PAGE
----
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Facebook adding “fbclid” parameter to outbound links (thisinterestsme.com)
135 points by hiby007 on Oct 22, 2018 | hide | past | favorite | 89 comments

This is breaking some links. You might believe it "shouldn't", and a server "should" ignore the added params, but the reality is it's breaking them. This past weekend, I posted a link to an image on Facebook, and FB generated the preview fine, but created a link that 404's.

My link: https://pbs.twimg.com/media/Byv5uWSIIAEf38C.jpg

Facebook made: https://pbs.twimg.com/media/Byv5uWSIIAEf38C.jpg?fbclid=IwAR2...

I guess if FB really wants, they could make a second fetch to ensure that their added params don't break the third party server. Or could they add a whitelist of domains that use their first-party tracking?

I really don't like the end result right now, looking like "the web works" from inside FB, but not when you try to follow this link out of it. I don't believe at all that that is FB's intent here, but it's just one more time that some silo breaks another part of the ecosystem, and to an untrained eye it looks like the third party is the culprit.

I had a quick look at the protocol but couldn't see anything on handling that case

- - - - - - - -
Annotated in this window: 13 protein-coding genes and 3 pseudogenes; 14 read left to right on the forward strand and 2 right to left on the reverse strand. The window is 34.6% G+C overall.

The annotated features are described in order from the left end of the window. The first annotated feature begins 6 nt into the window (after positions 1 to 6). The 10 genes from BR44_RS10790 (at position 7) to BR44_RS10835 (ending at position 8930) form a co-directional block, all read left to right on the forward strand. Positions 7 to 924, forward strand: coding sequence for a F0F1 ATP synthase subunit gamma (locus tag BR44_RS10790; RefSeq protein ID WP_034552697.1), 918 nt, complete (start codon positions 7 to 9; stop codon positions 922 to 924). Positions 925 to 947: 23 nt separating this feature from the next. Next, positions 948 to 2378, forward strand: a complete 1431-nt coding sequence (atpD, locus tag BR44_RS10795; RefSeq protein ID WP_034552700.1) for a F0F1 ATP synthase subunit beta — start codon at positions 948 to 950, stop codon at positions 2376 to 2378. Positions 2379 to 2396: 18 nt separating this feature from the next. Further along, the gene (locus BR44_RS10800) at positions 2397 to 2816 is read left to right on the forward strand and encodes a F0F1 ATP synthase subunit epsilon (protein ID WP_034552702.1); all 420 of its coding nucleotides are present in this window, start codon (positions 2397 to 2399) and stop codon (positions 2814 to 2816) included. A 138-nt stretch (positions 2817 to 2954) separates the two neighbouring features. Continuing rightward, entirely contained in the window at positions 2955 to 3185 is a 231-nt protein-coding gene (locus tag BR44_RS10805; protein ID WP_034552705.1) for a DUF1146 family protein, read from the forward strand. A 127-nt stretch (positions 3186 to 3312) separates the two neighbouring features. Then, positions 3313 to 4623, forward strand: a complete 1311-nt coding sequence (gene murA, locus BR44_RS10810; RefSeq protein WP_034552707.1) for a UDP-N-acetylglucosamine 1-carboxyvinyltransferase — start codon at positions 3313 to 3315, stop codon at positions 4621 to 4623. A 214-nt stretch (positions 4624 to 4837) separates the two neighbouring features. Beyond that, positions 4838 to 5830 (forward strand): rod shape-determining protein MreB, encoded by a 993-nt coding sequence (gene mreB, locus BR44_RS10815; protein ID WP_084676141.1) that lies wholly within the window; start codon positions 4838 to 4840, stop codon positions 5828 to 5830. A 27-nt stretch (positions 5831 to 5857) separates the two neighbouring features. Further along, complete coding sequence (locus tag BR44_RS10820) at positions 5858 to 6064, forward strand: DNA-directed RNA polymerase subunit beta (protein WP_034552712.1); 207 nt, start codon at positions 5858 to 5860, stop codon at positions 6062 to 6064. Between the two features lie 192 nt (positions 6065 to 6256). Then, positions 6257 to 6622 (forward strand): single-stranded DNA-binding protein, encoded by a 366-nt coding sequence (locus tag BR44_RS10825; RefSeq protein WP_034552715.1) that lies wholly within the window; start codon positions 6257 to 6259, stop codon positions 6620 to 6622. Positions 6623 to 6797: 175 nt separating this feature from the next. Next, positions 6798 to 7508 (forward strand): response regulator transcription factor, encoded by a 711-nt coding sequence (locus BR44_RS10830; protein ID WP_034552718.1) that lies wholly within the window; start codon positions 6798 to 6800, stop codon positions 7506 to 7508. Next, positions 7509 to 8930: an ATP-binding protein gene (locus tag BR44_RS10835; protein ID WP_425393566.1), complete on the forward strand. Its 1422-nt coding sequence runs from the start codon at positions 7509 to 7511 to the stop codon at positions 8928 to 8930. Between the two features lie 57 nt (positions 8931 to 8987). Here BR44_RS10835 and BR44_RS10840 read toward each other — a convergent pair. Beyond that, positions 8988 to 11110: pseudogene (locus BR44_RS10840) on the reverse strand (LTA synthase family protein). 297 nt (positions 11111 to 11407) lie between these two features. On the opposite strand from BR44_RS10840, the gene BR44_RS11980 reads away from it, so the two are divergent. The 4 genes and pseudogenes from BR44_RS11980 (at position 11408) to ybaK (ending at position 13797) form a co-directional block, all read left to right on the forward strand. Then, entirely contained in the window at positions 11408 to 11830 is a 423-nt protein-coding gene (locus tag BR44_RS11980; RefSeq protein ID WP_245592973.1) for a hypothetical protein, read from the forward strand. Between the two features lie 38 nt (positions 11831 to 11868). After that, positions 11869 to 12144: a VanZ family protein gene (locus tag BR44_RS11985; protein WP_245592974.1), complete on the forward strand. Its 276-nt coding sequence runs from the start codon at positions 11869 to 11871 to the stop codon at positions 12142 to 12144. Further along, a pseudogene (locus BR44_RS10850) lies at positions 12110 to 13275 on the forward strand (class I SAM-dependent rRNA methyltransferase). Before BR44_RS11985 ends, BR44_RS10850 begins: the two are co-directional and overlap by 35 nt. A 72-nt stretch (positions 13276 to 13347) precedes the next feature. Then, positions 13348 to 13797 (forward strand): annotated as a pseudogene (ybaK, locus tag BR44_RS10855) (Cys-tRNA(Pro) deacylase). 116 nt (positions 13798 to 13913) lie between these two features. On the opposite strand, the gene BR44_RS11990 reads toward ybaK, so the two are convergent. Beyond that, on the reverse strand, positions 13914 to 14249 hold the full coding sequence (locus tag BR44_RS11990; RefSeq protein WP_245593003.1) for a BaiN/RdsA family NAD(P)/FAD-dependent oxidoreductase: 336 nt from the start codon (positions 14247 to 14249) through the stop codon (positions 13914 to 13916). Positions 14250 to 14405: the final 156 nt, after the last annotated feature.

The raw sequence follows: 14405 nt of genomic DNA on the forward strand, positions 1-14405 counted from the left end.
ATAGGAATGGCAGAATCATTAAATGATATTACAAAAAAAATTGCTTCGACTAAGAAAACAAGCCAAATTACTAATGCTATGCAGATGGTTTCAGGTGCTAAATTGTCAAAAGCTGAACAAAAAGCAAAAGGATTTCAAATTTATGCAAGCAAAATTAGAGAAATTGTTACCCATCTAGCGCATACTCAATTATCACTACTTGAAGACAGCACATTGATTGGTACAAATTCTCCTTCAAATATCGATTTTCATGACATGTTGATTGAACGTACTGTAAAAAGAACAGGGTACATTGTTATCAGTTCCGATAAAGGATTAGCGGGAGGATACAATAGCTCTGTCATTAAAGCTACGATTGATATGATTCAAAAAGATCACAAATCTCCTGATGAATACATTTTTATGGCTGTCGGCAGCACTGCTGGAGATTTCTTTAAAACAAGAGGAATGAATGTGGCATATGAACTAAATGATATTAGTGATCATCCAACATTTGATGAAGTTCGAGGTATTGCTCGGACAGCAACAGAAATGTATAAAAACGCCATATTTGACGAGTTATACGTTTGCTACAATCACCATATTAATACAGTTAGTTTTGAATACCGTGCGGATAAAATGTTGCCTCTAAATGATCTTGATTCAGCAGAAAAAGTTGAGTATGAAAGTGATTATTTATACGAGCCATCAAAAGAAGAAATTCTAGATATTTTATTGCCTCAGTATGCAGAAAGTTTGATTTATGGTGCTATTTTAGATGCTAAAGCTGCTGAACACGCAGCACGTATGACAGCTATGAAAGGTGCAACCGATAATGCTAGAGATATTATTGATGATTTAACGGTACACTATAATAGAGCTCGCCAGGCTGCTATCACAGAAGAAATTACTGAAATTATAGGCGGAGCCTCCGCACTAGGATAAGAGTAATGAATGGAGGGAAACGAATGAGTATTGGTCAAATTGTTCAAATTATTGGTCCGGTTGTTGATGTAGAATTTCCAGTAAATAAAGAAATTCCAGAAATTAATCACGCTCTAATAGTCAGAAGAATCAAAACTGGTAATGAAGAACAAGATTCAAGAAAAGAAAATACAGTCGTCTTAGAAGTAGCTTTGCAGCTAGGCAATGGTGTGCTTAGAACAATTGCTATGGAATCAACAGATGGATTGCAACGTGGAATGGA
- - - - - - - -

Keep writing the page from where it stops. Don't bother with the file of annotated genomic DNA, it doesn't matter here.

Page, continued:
Regardless of the protocol - it's not unreasonable to return a 422 or 403 by default for that (malformed) request when first seen - as it would indicate that something sketchy may be going on - which can be whitelisted later

I believe it was breaking all NYMag links today, appears fixed on NYMags end now.


Sure, where "fixed on NYMags end" means "NYMags has implemented a workaround because FB broke things".

it also broke a couple of safe paste sites for me, that's /r/assholedesign

There are a number of comments here who seem genuinely happy about this. This is a perspective that is hard for me to understand, largely because I'm strongly in the pro-privacy, anti-tracking ideology.

So if you are part of the group who sees this as a good thing, I'm genuinely interested to understand why you see this as a good thing and whether you view the mass surveillance of the general public by advertising companies as bad?